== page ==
The Saudi-led coalition fighting in Yemen has said it launched air raids against a military camp in the rebel-held capital Sanaa, as the Houthi rebels said the attacks hit a prison compound and a hospital.
The coalition said it destroyed seven drone and weapons stores at the camp, Saudi state TV reported on Thursday, adding that the air raids were in response to an armed drone launched from north Yemen towards Saudi’s Red Sea region of Jizan.
The Houthi rebels said in a statement that bombs fell on a prison hosting more than 3,000 coalition fighters that were previously captured in battle. The statement said the raids caused panic and fear among prisoners.
The Yemeni capital is held by the Houthi movement. The group has been battling the coalition, which backs Yemen’s internationally recognised government, for seven years.
Houthi-run Masirah TV said air raids hit the Sabaeen neighbourhood in Sanaa in the early hours of Thursday, striking some civilian homes and causing some damage to a maternity and children’s hospital.
There was no immediate comment from the coalition on the claims that a prison and hospital had been hit.
Earlier this week, the Saudi-led coalition said it carried out air raids on Houthi targets at the international airport in Sanaa, alleging the facilities were used by the Houthis to carry out attacks on Saudi Arabia.
The Houthis said the airport had been put out of operation.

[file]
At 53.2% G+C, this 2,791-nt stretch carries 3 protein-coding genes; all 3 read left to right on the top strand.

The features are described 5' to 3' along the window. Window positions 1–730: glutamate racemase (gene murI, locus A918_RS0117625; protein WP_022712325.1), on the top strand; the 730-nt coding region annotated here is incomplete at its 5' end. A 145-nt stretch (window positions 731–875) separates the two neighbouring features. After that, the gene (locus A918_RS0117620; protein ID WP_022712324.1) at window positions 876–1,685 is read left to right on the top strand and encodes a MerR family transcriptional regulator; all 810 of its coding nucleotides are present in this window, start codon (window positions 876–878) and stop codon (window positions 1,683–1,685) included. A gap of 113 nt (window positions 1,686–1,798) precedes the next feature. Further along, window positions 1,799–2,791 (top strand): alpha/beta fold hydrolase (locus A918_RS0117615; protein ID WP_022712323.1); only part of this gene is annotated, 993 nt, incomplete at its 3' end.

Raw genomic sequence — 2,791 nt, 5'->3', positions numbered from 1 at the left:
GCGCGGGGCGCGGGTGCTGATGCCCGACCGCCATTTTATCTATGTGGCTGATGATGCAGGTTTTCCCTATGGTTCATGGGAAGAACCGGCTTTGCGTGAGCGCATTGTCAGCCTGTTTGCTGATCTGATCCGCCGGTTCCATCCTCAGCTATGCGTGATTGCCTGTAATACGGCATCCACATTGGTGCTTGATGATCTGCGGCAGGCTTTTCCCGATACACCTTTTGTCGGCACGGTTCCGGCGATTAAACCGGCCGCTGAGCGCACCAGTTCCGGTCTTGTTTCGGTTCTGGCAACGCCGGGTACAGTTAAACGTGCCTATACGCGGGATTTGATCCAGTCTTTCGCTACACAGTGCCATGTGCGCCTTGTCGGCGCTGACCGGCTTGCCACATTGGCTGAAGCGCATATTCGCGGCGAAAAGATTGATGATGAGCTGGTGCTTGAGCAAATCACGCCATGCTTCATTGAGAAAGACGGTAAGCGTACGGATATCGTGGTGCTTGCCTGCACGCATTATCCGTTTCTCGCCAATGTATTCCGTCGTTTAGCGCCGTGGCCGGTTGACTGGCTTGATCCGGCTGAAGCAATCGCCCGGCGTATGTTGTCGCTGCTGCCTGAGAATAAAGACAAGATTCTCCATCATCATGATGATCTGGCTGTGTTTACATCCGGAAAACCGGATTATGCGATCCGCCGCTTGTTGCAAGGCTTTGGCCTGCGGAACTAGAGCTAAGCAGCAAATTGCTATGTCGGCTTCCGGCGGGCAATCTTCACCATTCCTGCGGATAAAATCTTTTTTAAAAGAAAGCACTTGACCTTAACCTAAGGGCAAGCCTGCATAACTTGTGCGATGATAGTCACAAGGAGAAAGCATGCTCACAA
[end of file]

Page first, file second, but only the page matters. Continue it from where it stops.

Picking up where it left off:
Yemen was plunged into chaos in 2014 when Houthi rebels seized control of Sanaa, as the government fled. A coalition led by Saudi Arabia intervened in 2015 in support of the government.
During the conflict, which has killed tens of thousands and pushed Yemen to the brink of famine, the Saudi-led coalition has launched thousands of air raids inside Yemen that also hit markets, schools and hospitals. Houthi forces have regularly sent drones and fired missiles into Saudi Arabian cities.
The death toll from the violence is projected to rise to 377,000 people by the end of the year, according to the UN Development Programme.
Some four million people have been internally displaced during the fighting, with the World Food Programme (WFP) gearing up to hand out 11.1 million people food assistance last month. In September, the agency warned that 16 million Yemenis were “marching towards starvation”.
The WFP on Wednesday said it had been forced to cut aid to Yemen due to a funding shortage.